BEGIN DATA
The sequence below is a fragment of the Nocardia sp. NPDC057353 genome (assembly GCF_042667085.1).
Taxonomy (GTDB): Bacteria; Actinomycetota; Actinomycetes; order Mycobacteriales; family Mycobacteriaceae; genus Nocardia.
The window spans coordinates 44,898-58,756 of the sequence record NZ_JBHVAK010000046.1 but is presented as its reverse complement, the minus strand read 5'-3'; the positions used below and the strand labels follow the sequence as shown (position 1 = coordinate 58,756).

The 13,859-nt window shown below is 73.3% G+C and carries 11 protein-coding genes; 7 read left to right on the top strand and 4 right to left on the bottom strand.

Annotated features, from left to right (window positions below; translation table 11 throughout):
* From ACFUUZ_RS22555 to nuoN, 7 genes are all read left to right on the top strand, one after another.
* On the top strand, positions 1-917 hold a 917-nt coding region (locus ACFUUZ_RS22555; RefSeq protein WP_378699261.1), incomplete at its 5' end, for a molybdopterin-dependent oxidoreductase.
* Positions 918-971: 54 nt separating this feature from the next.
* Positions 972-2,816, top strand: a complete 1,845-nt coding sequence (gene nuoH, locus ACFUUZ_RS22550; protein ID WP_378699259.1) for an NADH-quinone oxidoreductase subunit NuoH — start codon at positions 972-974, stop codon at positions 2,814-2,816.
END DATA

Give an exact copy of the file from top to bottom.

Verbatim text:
The sequence below is a fragment of the Nocardia sp. NPDC057353 genome (assembly GCF_042667085.1).
Taxonomy (GTDB): Bacteria; Actinomycetota; Actinomycetes; order Mycobacteriales; family Mycobacteriaceae; genus Nocardia.
The window spans coordinates 44,898-58,756 of the sequence record NZ_JBHVAK010000046.1 but is presented as its reverse complement, the minus strand read 5'-3'; the positions used below and the strand labels follow the sequence as shown (position 1 = coordinate 58,756).

The 13,859-nt window shown below is 73.3% G+C and carries 11 protein-coding genes; 7 read left to right on the top strand and 4 right to left on the bottom strand.

Annotated features, from left to right (window positions below; translation table 11 throughout):
* From ACFUUZ_RS22555 to nuoN, 7 genes are all read left to right on the top strand, one after another.
* On the top strand, positions 1-917 hold a 917-nt coding region (locus ACFUUZ_RS22555; RefSeq protein WP_378699261.1), incomplete at its 5' end, for a molybdopterin-dependent oxidoreductase.
* Positions 918-971: 54 nt separating this feature from the next.
* Positions 972-2,816, top strand: a complete 1,845-nt coding sequence (gene nuoH, locus ACFUUZ_RS22550; protein ID WP_378699259.1) for an NADH-quinone oxidoreductase subunit NuoH — start codon at positions 972-974, stop codon at positions 2,814-2,816.